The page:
Low-opportunity neighborhoods are associated with higher mortality rates, according to researchers. Researchers found life expectancy in very high-opportunity neighborhoods is 82 years old. In very low-opportunity neighborhoods, life expectancy dropped to 76 years old.

Across the U.S., Black and Latino children are more likely to live in lower-opportunity neighborhoods, while white and Asian children are clustered in higher-opportunity neighborhoods, researchers said.

In many of the largest metro areas in the country, neighborhoods on opposite ends of the opportunity spectrum could be a mile away from each other − or even border one another. Some neighborhoods within the same city have inequities as large as those between the lowest and highest-opportunity neighborhoods in the entire country, researchers said.

“The typical Asian or white child grows up essentially in a world apart,” Noelke said.

Neighborhoods in the project were compiled in the interactive map.

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Black, Latino children more likely to be in low-opportunity neighborhoods

Researchers said many low-opportunity and very low-opportunity neighborhoods overlap with those redlined by banking systems in the first half of the 20th century − a process that geographically segregated homeownership based on race.

“While most of these policies are now illegal, their effects remain,” the report says. Banks are still settling redlining complaints filed by the Justice Department. City National Bank in early 2023 agreed to pay $31 million for allegedly engaging in lending discrimination from 2017 through at least 2020, according to the DOJ.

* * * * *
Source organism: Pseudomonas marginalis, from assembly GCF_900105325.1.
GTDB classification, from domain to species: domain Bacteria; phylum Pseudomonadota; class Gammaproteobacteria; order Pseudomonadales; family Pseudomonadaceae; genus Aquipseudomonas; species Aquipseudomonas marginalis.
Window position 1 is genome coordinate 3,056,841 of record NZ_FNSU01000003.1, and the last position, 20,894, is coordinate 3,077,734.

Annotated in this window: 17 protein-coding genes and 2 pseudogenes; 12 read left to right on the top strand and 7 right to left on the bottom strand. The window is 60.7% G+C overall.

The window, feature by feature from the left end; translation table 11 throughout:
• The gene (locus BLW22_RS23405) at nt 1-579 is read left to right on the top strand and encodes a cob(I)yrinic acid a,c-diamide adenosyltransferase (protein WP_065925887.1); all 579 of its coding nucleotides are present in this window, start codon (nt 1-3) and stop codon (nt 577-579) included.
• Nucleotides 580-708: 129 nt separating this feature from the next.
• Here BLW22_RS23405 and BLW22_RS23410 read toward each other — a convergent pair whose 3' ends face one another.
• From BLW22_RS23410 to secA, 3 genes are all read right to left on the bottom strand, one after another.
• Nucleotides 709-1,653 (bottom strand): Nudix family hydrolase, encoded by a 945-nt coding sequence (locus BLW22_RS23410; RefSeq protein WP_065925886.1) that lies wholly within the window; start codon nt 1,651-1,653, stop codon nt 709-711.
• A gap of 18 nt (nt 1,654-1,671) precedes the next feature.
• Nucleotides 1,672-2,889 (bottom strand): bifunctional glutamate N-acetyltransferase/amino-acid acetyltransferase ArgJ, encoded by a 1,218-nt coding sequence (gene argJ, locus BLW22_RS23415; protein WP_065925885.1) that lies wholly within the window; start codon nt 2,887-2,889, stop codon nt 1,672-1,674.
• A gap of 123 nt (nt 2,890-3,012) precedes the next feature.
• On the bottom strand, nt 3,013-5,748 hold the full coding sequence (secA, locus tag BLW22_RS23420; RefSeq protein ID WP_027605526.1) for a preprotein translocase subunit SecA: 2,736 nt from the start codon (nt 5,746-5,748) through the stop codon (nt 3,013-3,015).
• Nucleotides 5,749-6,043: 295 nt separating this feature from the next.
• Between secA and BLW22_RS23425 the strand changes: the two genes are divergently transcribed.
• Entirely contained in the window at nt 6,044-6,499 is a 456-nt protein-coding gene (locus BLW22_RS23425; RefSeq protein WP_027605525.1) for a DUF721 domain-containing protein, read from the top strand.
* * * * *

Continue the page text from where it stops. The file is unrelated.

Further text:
The majority of Black children (61%) and Latino children (58%) live in lower-opportunity neighborhoods, the report says, and they’re about seven times as likely as their white and Asian counterparts to live in very low-opportunity neighborhoods.

More than 50 years after housing segregation was made illegal, Black and Latino children are “concentrated in very low opportunity neighborhoods,” said Dolores Acevedo-Garcia, Director of the Institute for Child, Youth and Family Policy at Brandies University’s Heller School for Social Policy and Management.

Children in very low-opportunity and low-opportunity neighborhoods are more likely to suffer from asthma, obesity, severe scoliosis and childhood glaucoma, according to the report. Researchers also found children in these neighborhoods show high levels of physiological stress, “putting them at risk for adverse developmental and health outcomes,” the report says.

White, Asian children more likely to be in high-opportunity neighborhoods

White and Asian children are more likely to live in higher-opportunity neighborhoods − even those whose families face similar levels of poverty to poor Black and Latino children, the report found.

Across all U.S. neighborhoods, 67% of both white and Asian children live in higher opportunity neighborhoods, data shows.

Even “among children in poverty,” the report says, the racial disparities are dramatic:

  • Around 80% of poor Black and Latino children live in lower opportunity neighborhoods, compared to around 45% of poor white and Asian children.
  • At the lowest level of the opportunity spectrum, nearly 60% of poor Black and Latino children live in very low-opportunity neighborhoods, compared to only around 19% of poor white children and 24% of poor Asian children.

“We see some very, very stark inequities here,” Acevedo-Garcia said.